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Treatment for Urinary Incontinence

Retropubic Suspension and Sling Surgery
Most stress incontinence in women results from the bladder dropping down, which often occurs after childbirth. Two common surgical procedures for severe stress incontinence are retropubic suspension and sling surgery. These surgeries are usually performed in women, but can be done in men who are incontinent after removal of all or part of the prostate gland.
 
In retropubic suspension, the surgeon pulls the bladder up to a more normal position by sewing it to surrounding bone or tissue.
 
In sling surgery, the surgeon inserts a supportive strap of material (suburethral sling) to elevate the urethra and bladder neck, anchoring it to each side of the pubic bone. Slings are medical devices made from synthetic material, or they can be fashioned from donor tissue, or the patient's own tissue, which is cut from the abdominal wall.
 
Newer techniques for sling insertion are minimally invasive, allowing for smaller incisions and shorter hospital stays.
 
Like any surgery, retropubic suspension and sling surgeries all have their risks, including:
 
  • Infection
  • Injury to the bladder or urethra
  • Urinary retention.
     
None of these surgeries last a lifetime. Ten years of effectiveness is what most treatments attempt to accomplish. New symptoms may cause problems. As a woman ages and her body changes, pure stress incontinence may become urge incontinence.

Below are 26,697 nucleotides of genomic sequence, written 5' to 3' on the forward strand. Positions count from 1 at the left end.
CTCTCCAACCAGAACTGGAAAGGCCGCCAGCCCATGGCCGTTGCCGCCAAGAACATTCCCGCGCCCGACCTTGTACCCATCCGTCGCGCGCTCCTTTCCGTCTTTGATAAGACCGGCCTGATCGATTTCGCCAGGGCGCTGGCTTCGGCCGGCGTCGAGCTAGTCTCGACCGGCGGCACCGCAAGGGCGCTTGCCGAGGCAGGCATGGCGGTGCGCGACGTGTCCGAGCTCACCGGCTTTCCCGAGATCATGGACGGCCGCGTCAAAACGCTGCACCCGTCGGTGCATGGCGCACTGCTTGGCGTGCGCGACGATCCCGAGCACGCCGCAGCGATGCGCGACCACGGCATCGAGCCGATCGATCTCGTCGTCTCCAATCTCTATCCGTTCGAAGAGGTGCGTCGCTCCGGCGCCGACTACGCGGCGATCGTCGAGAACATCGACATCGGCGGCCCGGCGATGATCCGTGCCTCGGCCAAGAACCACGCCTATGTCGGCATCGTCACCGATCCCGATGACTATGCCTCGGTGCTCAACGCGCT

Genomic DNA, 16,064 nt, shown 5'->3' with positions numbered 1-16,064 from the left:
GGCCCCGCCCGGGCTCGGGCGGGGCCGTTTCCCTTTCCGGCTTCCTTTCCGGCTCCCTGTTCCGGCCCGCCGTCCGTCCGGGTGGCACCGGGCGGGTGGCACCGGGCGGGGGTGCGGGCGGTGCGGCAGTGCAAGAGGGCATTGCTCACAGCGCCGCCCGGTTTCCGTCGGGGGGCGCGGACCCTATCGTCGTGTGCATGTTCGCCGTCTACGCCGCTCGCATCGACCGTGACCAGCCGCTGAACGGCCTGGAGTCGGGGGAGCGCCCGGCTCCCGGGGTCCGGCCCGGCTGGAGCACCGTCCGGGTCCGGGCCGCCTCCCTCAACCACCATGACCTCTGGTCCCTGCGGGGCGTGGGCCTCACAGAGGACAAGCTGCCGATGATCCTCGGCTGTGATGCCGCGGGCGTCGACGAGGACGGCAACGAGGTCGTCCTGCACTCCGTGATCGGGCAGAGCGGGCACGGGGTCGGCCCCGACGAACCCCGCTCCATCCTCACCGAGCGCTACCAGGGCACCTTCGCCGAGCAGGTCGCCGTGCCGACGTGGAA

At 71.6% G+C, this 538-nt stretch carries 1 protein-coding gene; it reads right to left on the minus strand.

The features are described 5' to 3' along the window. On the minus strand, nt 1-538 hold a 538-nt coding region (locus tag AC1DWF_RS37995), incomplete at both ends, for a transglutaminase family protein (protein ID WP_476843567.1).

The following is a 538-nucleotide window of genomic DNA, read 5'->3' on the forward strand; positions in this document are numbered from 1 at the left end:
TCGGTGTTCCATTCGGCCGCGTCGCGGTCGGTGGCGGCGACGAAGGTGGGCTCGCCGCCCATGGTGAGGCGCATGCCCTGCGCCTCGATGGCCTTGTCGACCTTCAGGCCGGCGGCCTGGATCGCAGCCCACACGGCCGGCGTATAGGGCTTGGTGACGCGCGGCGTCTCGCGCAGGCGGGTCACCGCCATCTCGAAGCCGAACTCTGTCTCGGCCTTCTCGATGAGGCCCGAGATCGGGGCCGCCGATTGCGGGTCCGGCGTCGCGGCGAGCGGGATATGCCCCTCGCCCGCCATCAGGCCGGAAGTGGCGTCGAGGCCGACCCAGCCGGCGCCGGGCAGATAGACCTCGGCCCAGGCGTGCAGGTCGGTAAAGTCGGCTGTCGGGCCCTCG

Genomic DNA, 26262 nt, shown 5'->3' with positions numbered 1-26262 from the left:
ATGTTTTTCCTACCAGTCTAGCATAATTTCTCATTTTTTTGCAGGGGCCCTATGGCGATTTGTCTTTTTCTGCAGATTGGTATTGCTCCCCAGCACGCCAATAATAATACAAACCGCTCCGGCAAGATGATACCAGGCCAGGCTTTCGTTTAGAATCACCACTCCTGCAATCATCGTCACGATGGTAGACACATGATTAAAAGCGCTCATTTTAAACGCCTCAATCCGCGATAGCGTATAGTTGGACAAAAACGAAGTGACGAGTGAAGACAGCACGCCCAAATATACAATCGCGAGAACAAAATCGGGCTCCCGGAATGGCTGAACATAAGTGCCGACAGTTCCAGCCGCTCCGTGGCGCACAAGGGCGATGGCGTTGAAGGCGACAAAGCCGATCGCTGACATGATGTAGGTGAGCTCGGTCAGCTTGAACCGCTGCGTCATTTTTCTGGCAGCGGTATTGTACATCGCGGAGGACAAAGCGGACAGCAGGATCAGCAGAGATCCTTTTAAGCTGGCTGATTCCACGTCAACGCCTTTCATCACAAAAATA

Deciding How to Treat Urinary Incontinence

Experts agree that no urinary incontinence treatment is ideal for everyone with the condition. Your healthcare provider's recommendation will depend not only on the type and severity of incontinence, but on your lifestyle and personal preferences.
 
The success of treatment for urinary incontinence is an individual perception. Some people with stress incontinence and active lifestyles expect that success means no more pads. On the other hand, some people with severe incontinence of a complex nature who have failed multiple treatment options may be thrilled with 50 percent improvement of their bladder control.
 
It may not always be a reasonable expectation to be cured.
 
About 70 percent of women with incontinence problems benefit from a combination of simple measures, such as:
 
  • Bladder retraining
  • Exercises
  • Medication.
     
A combination of pads, medications, and exercise is effective for many men with incontinence problems.
 
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